Less Jail Time For NC Habitual Felons?
Is North Carolina too hard on habitual felons? Yes, says Asheville area lawmaker Phillip Haire who says the law takes low grade felons and punishes them too hard. Not so say courtroom advocates like the founder of Court Watch Marcus Philemon who says "breaking and entering is what he considers lowest on the totem pole as far as felons go, you ask anybody who has had their house broken into, their home ransacked..."
The lower level felonies include theft, possession of stolen goods and solicitation of a minor by computer for sex and showing up to meet them. But representative Haire maintains lower level felons should not be given the extra jail time of a habitual felon. He also wants to amend the law by redefining it to crimes committed within 15 years of the first felony and says "where these folks would normally not have gotten more than 18 months or two years now suddenly they're getting six, seven or eight years and it's a tremendous burden on society to keep these people in there for minor offenses."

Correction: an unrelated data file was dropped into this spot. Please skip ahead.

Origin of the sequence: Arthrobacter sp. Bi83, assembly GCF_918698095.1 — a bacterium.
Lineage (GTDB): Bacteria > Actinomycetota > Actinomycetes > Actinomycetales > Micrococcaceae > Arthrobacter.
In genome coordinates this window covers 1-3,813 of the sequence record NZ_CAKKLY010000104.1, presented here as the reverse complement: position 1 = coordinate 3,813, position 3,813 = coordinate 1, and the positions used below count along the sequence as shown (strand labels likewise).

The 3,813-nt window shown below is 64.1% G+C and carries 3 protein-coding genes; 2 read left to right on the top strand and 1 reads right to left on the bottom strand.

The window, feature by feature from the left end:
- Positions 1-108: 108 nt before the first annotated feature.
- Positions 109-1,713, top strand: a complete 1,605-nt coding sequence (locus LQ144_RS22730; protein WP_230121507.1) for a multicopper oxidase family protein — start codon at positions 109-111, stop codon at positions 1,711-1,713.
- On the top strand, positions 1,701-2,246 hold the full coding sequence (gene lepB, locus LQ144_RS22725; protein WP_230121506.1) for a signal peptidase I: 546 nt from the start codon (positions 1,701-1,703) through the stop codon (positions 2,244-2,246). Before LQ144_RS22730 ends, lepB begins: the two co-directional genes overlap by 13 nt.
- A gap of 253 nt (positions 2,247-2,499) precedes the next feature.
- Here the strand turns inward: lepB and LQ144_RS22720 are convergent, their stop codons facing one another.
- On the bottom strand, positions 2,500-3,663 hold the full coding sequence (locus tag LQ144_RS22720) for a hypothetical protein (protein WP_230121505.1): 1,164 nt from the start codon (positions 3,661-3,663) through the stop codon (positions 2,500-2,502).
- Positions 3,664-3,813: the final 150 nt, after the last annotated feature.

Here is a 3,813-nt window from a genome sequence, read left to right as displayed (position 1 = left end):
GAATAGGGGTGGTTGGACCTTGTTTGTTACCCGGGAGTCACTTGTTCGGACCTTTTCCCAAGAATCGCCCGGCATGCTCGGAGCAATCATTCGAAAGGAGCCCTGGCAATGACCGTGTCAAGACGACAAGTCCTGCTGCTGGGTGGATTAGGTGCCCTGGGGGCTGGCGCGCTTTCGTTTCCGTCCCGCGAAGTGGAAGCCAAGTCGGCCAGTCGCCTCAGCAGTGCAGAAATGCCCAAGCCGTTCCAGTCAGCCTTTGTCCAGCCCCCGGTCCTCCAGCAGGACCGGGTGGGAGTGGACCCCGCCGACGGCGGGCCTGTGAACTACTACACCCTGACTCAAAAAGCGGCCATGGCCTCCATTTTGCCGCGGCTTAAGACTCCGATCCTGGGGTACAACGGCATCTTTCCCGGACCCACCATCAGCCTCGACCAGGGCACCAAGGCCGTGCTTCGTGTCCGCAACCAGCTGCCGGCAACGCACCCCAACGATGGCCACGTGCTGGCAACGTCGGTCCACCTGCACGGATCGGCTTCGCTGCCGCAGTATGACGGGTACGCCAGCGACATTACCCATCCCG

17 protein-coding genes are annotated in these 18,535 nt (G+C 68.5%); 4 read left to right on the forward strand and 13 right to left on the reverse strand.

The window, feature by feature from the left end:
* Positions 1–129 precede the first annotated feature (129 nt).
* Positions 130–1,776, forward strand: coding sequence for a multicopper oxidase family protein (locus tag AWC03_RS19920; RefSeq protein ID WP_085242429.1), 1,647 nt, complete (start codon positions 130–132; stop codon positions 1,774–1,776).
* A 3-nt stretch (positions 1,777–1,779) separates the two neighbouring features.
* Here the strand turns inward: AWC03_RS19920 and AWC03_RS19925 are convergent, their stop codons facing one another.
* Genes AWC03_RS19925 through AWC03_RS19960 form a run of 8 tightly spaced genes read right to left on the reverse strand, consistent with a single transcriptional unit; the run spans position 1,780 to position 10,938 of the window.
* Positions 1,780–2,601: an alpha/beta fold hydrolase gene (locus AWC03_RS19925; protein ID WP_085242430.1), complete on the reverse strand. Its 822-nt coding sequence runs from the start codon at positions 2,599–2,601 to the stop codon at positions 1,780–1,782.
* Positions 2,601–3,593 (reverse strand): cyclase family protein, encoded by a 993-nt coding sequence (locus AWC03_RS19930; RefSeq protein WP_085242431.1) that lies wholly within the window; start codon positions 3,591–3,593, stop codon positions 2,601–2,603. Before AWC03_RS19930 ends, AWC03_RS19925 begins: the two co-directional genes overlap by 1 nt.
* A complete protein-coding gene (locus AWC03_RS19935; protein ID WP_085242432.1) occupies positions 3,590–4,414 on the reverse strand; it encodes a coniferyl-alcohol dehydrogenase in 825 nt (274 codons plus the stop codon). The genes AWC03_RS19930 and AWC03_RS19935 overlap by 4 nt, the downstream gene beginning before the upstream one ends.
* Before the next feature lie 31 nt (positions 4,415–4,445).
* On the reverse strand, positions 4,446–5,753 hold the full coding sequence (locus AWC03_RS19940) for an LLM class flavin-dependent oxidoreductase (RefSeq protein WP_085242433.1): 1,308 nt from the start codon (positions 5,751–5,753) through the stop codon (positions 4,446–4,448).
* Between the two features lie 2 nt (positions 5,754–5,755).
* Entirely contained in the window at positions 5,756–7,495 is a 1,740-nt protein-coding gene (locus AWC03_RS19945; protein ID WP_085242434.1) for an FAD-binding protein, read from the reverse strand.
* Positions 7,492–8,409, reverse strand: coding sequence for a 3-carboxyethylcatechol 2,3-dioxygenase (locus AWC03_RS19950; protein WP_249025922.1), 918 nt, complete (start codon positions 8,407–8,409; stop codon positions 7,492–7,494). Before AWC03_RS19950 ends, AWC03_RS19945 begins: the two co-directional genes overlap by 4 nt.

Philemon says "maybe he needs to look up justice then maybe start implementing a bill based on justice and what his constituents want instead of what he wants because it's not justice." Court Watch member Teresa Gitomer adds, "breaking into my home is a violent crime and if they have done that three times they should be with the hardened criminals."
Ofcourse this bill is now in committee and a long ways from affecting anything inside a courthouse but the sponsor says he is trying to improve the system, courtroom advocates say they agree the system needs to be improved, just not with the proposed change in the habitual felon law.
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